In general, I am opposed to any extension of the demining deadline.  The ten year limit was agreed upon as being long enough to address the most contaminated states (e.g., Afghanistan, Angola and Cambodia), while also short enough to force countries to act in an expeditious manner.  As ICBL has noted, “only those States Parties facing exceptional circumstances should be seeking an extension” (ICBL), but most of the extension requests I have seen have been requested because the requesting states have delayed the start of survey and demining activities (this is the case for Algeria, Eritrea and the Republic of Congo).  Except when ongoing security concerns prevent demining (as has been the case in the eastern districts of the Democratic Republic of Congo or throughout Afghanistan), any delays in demining will lead to preventable, foreseeable and unconscionable injuries and deaths.  All landmine casualties that occur after the expiration of the initial ten-year mine clearance period are avoidable tragedies.  Granted, a state like Angola has such a degree of anti-personnel mine contamination that the process of demining could take longer than ten years (hence the extension process), but the act of marking and defining the contaminated areas should be possible in much less than ten years, preventing any new casualties after the deadline.  I would have let the Republic of Congo languish in violation of the Mine Ban Treaty and use them as an example to others: do not delay or every new casualty will be on your hands and conscience.

Michael P. Moore, December 8, 2011

September 2011, the Month in Mines

Libya dominated the landmine headlines in September, but news also continued to come out of Somalia (mixed) and Angola (good).  The second meeting of States Parties to the Convention on Cluster Munitions was held in Lebanon with the participation of several African states, including Swaziland – a party to the Mine Ban Treaty since June 1999 – which acceded to the Convention during the meeting.  Eritrea and Sudan also appeared in landmine-related news stories this month.

I think the biggest story of the month is the slow realization of the scale of the landmine problem in Libya.  Two United Nations Inter-Agency Missions, one to Brega (UNOCHA, pdf) and the other to Ra’s Lanuf (UNOCHA, pdf), provided some information in the broader context of the emerging humanitarian crisis in the country.  The NATO Civil-Military Fusion Centre published a landmine-specific background paper on Libya documented the widespread use of anti-tank and anti-personnel landmines by forces loyal to Gaddhafi (Civil-Military Fusion Centre, pdf).  There was some early usage of landmines by rebels in Libya before they disavowed any further use (BBC News), but there have been no recent reports of use by forces loyal to the National Transitional Council (NTC).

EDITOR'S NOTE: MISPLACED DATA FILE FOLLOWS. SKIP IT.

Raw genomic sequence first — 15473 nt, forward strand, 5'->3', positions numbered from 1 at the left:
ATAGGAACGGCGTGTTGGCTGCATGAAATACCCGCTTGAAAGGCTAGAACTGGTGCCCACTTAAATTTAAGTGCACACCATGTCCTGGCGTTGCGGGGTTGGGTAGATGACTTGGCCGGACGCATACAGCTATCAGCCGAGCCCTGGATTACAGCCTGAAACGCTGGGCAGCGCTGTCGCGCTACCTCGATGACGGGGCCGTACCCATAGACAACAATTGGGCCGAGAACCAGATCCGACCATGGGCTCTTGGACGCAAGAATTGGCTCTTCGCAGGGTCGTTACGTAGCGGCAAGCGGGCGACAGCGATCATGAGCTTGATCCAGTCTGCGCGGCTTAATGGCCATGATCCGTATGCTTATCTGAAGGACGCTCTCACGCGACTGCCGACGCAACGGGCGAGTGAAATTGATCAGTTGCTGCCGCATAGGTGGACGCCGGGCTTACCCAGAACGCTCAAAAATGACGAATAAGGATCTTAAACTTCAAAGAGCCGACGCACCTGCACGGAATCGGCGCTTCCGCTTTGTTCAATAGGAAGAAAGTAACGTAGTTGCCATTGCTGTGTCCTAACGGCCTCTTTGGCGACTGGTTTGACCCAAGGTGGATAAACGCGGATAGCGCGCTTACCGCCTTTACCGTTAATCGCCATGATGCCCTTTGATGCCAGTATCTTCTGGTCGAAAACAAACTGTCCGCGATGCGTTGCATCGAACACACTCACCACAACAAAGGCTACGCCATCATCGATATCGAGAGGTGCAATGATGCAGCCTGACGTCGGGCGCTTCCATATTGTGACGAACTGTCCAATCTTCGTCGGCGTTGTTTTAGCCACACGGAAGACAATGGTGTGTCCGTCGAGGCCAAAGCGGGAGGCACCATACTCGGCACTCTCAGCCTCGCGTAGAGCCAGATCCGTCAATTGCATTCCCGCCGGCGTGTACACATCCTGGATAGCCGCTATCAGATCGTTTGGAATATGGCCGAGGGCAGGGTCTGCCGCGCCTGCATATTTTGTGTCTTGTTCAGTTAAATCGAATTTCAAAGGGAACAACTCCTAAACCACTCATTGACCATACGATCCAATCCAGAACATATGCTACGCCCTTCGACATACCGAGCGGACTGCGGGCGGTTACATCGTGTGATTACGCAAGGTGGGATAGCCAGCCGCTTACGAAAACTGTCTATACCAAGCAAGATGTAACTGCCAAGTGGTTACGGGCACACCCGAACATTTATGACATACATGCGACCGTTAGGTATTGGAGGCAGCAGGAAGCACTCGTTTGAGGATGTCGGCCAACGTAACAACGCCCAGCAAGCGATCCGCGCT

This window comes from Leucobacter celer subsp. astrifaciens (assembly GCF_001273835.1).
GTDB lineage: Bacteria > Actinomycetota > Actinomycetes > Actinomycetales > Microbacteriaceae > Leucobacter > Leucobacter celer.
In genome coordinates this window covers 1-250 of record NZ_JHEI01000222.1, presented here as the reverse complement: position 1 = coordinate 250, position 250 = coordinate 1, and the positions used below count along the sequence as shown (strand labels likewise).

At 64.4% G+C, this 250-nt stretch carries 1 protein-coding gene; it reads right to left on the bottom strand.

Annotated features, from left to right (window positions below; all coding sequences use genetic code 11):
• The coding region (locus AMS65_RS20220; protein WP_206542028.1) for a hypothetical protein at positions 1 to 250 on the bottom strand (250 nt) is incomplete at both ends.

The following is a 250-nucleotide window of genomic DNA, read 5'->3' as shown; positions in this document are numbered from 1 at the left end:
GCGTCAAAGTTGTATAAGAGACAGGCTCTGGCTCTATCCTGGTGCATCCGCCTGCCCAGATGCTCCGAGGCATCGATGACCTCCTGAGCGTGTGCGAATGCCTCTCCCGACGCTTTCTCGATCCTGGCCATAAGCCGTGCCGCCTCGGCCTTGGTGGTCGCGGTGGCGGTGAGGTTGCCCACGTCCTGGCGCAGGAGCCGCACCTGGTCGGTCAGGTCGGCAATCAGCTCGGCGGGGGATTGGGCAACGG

The landmines that have been laid in Libya number in the thousands, possibly the tens or hundreds of thousands and clearance will take years.  Mines Advisory Group has destroyed 8,000 pieces of unexploded ordnance (Mines Advisory Group) and Danish Church Aid is active in Misrata which was struck by cluster munitions (Danish Church Aid), but the NTC estimates that at least 40,000 landmines were laid around Brega alone (Reuters) and the Gaddhafi regime possessed thousands more mines in warehouses that have since been looted (Time).  The United Nations Mine Action Service (UNMAS), responsible for securing and overseeing the removal or destruction of conventional munitions “is woefully understaffed” in Libya (Time). 

In addition to the immediate need for mine clearance, Libya’s hospitals are already overwhelmed by the number of persons – many of whom are civilians and children – who have been injured in the fighting. “The most common injuries now are amputations and ‘open fractures’, which are bones literally shattered and sometimes jutting out of the body from high-velocity wounds” and one author estimated the number of amputations performed in Misrata as almost 5,000 (The National).  Libya lacks the rehabilitation infrastructure to adequately respond to such injuries with no prosthetic centers or wheelchair manufacturers; in addition to the absence of physical rehabilitation facilities, Libya also lacks the ability to provide emotional, psychological and socio-economic assistance to those disabled by their injuries (The National).

Efforts in Libya have already begun to try and get the oil and petroleum industries back on-line.  While still mostly intact, the oil wells and refineries are currently off limits due to severe landmine contamination.  Thousands of mines were laid by Gaddhafi’s forces around oil facilities and until those are removed, a process that will take many months, Libya’s ability to rely on its oil revenues, estimated at $176 million per day (Reuters).